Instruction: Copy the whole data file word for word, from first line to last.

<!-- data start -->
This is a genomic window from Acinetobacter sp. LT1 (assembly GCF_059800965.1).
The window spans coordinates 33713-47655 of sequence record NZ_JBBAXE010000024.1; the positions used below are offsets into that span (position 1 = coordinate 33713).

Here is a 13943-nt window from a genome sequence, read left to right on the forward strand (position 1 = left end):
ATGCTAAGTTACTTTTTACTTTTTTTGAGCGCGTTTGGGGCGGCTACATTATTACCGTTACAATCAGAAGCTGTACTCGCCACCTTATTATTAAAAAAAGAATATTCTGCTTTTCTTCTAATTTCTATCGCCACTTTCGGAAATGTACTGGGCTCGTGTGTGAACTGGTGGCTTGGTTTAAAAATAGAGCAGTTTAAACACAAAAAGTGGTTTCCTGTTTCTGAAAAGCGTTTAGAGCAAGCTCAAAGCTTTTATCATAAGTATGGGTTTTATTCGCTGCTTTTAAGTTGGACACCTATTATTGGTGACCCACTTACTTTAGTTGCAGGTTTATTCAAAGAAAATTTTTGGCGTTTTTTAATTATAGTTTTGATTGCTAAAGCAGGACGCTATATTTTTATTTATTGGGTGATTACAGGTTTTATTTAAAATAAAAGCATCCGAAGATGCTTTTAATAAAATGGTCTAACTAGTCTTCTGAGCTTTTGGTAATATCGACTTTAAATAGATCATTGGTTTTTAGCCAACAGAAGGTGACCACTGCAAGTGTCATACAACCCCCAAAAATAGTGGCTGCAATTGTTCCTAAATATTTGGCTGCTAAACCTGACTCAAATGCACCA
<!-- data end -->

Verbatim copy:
This is a genomic window from Acinetobacter sp. LT1 (assembly GCF_059800965.1).
The window spans coordinates 33713-47655 of sequence record NZ_JBBAXE010000024.1; the positions used below are offsets into that span (position 1 = coordinate 33713).

Here is a 13943-nt window from a genome sequence, read left to right on the forward strand (position 1 = left end):
ATGCTAAGTTACTTTTTACTTTTTTTGAGCGCGTTTGGGGCGGCTACATTATTACCGTTACAATCAGAAGCTGTACTCGCCACCTTATTATTAAAAAAAGAATATTCTGCTTTTCTTCTAATTTCTATCGCCACTTTCGGAAATGTACTGGGCTCGTGTGTGAACTGGTGGCTTGGTTTAAAAATAGAGCAGTTTAAACACAAAAAGTGGTTTCCTGTTTCTGAAAAGCGTTTAGAGCAAGCTCAAAGCTTTTATCATAAGTATGGGTTTTATTCGCTGCTTTTAAGTTGGACACCTATTATTGGTGACCCACTTACTTTAGTTGCAGGTTTATTCAAAGAAAATTTTTGGCGTTTTTTAATTATAGTTTTGATTGCTAAAGCAGGACGCTATATTTTTATTTATTGGGTGATTACAGGTTTTATTTAAAATAAAAGCATCCGAAGATGCTTTTAATAAAATGGTCTAACTAGTCTTCTGAGCTTTTGGTAATATCGACTTTAAATAGATCATTGGTTTTTAGCCAACAGAAGGTGACCACTGCAAGTGTCATACAACCCCCAAAAATAGTGGCTGCAATTGTTCCTAAATATTTGGCTGCTAAACCTGACTCAAATGCACCA